+1 "many larger sites don't necessary follow best practices" - I'm sure there will be some laughable headlines when Nigerian 419'ers figure out a way to monetize stolen dating site profiles :)
    – danlefree
    Commented Sep 20, 2010 at 20:40
  • "unless you are on a shoestring budget" - but I am. I really, really am, to the point that I'm considering going m+m on a cheap shared host rather than paying considerably less per month to pay for a year upfront. This way, I can pull the plug if the site doesn't start paying for itself relatively quickly. I think for now I'm leaning towards no-ssl since just getting the static ip needed alone would nearly double my monthly cost, not to mention the cost of the cert itself. The site is pretty close to being a forum, and most data is public, so there's no need for encryption outside of login. Commented Sep 20, 2010 at 20:52
  • @danlefree, That is easy. Use the personal details on the dating sites to answer the password recovery questions for the users email and banking site. Or just capture the password, since people re-use their passwords, far to much.
    – Zoredache
    Commented Sep 21, 2010 at 17:39
  • @AgentConundrum Startssl offers an SSL certificate for free. If you are on a tight budget but have a static IP, you can go for that. Commented Aug 28, 2014 at 11:57
  • @AgentConundrum you don't need a dedicated IP for SSL any more, as long as your host supports SNI (and if they don't, find a new host because they don't know what they're doing). You can get a certificate for free, so that's not an added cost either...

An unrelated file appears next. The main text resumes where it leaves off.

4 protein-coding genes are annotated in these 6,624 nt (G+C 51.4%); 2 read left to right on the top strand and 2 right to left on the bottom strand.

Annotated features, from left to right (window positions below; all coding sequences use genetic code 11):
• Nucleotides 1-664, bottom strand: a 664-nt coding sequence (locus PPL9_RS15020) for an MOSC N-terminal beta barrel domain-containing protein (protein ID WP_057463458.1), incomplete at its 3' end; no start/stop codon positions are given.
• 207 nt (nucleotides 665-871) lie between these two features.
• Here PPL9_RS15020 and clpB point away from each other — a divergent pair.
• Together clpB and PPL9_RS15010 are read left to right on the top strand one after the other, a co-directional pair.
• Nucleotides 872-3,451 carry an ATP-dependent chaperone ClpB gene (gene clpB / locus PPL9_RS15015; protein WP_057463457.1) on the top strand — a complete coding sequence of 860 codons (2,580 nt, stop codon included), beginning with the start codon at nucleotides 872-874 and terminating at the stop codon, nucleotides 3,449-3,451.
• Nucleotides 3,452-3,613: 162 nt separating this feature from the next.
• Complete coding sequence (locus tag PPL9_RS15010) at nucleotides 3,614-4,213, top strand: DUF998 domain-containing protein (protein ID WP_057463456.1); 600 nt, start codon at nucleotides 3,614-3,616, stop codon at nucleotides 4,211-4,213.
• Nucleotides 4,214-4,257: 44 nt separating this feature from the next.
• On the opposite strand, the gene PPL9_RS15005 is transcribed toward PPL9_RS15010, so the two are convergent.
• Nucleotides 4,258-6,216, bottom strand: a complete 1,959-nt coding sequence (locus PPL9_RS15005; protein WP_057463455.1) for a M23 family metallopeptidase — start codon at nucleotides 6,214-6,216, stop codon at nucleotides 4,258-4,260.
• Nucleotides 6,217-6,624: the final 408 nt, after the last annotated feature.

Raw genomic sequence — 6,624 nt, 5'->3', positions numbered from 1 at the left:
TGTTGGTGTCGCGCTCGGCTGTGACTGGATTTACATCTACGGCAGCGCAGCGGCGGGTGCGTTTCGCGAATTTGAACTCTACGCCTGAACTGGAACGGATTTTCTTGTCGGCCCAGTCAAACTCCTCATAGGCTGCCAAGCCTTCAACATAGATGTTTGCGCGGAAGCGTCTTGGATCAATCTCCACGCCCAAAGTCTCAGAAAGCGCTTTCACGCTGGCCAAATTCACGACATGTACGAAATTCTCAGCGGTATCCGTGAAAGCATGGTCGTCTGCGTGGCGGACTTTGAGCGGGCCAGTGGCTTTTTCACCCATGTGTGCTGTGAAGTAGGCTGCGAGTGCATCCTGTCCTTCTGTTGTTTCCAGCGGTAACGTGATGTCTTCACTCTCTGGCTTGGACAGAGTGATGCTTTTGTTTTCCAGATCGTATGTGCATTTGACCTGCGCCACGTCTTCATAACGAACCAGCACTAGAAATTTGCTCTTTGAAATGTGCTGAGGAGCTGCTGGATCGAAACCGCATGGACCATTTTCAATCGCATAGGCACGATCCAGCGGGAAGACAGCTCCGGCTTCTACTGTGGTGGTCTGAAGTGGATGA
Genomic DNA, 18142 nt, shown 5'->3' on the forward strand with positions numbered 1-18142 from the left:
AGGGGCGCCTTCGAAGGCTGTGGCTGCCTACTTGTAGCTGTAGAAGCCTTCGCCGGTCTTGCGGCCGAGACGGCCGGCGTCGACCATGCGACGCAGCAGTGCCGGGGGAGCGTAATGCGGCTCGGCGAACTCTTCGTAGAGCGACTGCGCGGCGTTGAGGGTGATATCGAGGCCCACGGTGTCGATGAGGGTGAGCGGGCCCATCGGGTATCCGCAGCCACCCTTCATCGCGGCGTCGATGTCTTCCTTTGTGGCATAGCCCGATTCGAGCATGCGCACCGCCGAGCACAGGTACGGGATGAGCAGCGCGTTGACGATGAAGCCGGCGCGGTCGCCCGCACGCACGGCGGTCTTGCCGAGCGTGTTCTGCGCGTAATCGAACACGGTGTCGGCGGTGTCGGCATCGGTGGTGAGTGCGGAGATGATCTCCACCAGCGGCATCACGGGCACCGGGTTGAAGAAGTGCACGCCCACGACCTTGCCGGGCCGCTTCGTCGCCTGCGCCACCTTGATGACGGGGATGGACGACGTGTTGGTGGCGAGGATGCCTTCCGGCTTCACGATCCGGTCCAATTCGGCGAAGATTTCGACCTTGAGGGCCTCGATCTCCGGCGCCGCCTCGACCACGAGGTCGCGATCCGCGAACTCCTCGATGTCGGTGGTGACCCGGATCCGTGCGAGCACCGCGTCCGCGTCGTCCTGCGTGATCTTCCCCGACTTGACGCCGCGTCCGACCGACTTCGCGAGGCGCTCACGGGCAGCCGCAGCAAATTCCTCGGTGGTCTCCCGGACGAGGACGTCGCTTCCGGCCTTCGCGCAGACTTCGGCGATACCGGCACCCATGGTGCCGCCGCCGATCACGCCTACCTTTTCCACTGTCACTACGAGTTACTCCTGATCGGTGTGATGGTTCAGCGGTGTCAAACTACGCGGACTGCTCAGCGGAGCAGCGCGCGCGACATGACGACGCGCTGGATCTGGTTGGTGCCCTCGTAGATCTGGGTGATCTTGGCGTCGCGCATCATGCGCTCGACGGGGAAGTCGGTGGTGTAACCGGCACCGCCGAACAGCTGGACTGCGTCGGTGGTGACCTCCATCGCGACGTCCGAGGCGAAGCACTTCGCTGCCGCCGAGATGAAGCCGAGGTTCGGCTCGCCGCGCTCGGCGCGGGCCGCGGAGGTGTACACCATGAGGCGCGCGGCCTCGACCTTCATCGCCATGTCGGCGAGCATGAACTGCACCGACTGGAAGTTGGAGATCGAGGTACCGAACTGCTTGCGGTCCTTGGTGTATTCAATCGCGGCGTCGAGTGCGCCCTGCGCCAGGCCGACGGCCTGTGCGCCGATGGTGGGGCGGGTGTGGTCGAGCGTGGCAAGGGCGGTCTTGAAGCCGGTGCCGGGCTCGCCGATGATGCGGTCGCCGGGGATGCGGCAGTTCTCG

– Doktor J
    Commented Aug 28, 2017 at 14:02

Taking the opposite approach to John's answer, I think you should seriously consider SSL if you handle any personally-identifiable information - to include: names with physical addresses, e-mail addresses, financial information, and communications which users would reasonably expect to be private.

Unless your site provides a means for users to publish information about themselves, you should consider any personally-identifiable information provided by your users to be held by you and you only under strict confidence unless your site's privacy policy informs your users otherwise.

Prevent unauthorized third parties from seeing your visitors' information and keep your users informed of how you use their information to maintain your visitors' trust.

Even Facebook does this, as far as I can tell.

<form method="POST" action="https://login.facebook.com/login.php?login_attempt=1" id="login_form" onsubmit=";var d=document.documentElement;if (d.onsubmit) { return d.onsubmit(event); }else { return Event.fire(d, &quot;submit&quot;, event); }">

(Facebook.com login HTML source)